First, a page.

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POINT OF VIEW: Trusting the Reader

Does it Matter

I started in on my edits from the amazing Gus Li today for The Dragon Eater, book one of the Tharassas Cycle. Yeah, I know. Been working on this thing forever. More on that front soon.

These books have a lot of mind-to-mind talk between humans and other creatures, and I signify it with italics and an en dash at the start and finish:

-Are you sure that’s wise? It might be confusing for the reader.-

Shut up. Can’t you see I’m writing here?

-Let’s see… drooling, fingers sticky with chocolate, blank expression on your face… yeah, you’re writing.-

*shoves inner critic under the desk*

So where was I? Oh yeah. I am a serial italics abuser. I also overuse em dashes and ellipses, but that’s a conversation for another time.

I’m a wordsmith, and sentences have a certain meter, an ebb and flow that I can hear in my head. Sometimes I want to give something a little more oomph:

“I can’t believe you’re just calling me back now.”

See, he’s pissed off that his boyfriend Magnus is too busy for him, and he really wants to make that point.

-Maybe he should have paid more attention to Magnus last night over dinner.-

You wanna be the writer?

-No.-

Okay then. So as I was saying, I’d throw some italics in for emphasis:

“I can’t believe you’re just calling me back now.”

As the author, I am telling you how mad he is, in part by using italics to push the word “just” a little harder.

But is it really necessary?

-I was just wondering the same thing.-

Gus’s point is that it creates visual conflicts with so many other uses of italics in my story. But I think it’s also a way to control the reader’s experience. I want you to hear it my way for maximum impact.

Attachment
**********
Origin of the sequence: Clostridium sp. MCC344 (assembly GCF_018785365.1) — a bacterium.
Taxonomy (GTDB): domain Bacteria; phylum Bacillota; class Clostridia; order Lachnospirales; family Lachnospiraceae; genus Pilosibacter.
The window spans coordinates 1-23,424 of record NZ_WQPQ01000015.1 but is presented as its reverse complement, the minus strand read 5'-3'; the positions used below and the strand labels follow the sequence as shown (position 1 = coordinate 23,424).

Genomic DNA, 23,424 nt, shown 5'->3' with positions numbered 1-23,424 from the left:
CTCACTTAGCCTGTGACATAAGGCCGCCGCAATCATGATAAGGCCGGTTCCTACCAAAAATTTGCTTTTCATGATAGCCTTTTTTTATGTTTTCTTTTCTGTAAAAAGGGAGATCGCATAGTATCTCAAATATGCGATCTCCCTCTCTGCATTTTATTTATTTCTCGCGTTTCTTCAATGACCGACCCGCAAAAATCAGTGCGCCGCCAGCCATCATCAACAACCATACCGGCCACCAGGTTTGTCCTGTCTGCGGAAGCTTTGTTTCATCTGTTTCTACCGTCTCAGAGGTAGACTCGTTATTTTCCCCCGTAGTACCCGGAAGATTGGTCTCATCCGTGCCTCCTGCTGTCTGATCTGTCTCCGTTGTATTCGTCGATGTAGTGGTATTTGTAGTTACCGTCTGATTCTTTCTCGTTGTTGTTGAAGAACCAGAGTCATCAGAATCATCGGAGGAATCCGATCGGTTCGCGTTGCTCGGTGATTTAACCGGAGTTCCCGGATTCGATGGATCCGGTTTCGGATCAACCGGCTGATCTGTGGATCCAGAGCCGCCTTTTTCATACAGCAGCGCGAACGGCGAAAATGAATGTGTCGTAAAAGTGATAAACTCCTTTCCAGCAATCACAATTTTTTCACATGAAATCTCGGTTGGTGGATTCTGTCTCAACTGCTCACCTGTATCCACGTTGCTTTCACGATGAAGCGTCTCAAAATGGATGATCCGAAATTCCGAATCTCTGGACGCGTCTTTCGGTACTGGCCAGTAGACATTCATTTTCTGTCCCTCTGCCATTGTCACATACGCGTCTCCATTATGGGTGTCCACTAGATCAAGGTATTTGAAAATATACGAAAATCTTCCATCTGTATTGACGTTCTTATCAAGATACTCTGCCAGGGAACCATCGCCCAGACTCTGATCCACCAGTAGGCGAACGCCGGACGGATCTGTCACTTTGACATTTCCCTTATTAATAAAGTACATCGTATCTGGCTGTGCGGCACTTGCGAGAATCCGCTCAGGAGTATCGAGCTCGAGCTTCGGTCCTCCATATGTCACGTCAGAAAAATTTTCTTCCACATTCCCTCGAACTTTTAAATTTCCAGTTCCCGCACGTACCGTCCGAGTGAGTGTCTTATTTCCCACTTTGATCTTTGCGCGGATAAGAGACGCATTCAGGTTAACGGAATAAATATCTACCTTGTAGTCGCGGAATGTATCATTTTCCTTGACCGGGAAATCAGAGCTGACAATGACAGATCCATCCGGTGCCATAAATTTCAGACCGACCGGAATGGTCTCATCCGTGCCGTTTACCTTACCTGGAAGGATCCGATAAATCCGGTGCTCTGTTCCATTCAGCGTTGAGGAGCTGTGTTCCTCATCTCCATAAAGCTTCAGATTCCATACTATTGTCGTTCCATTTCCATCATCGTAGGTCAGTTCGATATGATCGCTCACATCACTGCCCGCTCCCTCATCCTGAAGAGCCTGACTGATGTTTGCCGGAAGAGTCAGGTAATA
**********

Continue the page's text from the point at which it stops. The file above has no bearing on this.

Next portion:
-Always gotta be in control…-

*kicks critic in the groin*

-Moans.-

The whole thing reminded me of an old story about a reader who waxes poetic about the author’s color choice:

Reader: “I get it. You chose blue because the protagonist is in such a bleak place after the death of his mother. The blue externalizes and represents the deep sadness the character feels, and the golden ray of sunshine through the window is the bit of hope that leads him on.”

Author: “Actually, I just like blue.”

-You hate blue.-

I love blue.

-Then why do you always wear black or gray? Ah, Is that an externalization of your bleak and empty mind that blggrr…-

*closes lid on trash can*

So sorry about that, folks.

When we let go of our work and send it out into the world, it becomes, in a sense, no longer ours. It now belongs to readers, too, and they are going to interpret it through their own lenses, no matter what we intended or how we tried to shape it for them.

So I’m letting go of italics for emphasis in my work. I’ll let the reader figure out where to stress things, leaving the door open for a little interpretive magic.

Except where I really think they need to know.

-Just can’t help yourself, can you?-

To my writer friends, how do you try to control the reader’s experience? Has someone ever surprised you by seeing your work in a wholly unexpected way?

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1 thought on “POINT OF VIEW: Trusting the Reader”

  1. Me? I try to control the reader through the story. Not using italics, especially in the last line’s horrific denouement (like Lovecraft) was one of the first rules I learned when I started doing this seriously in the mid-90s.

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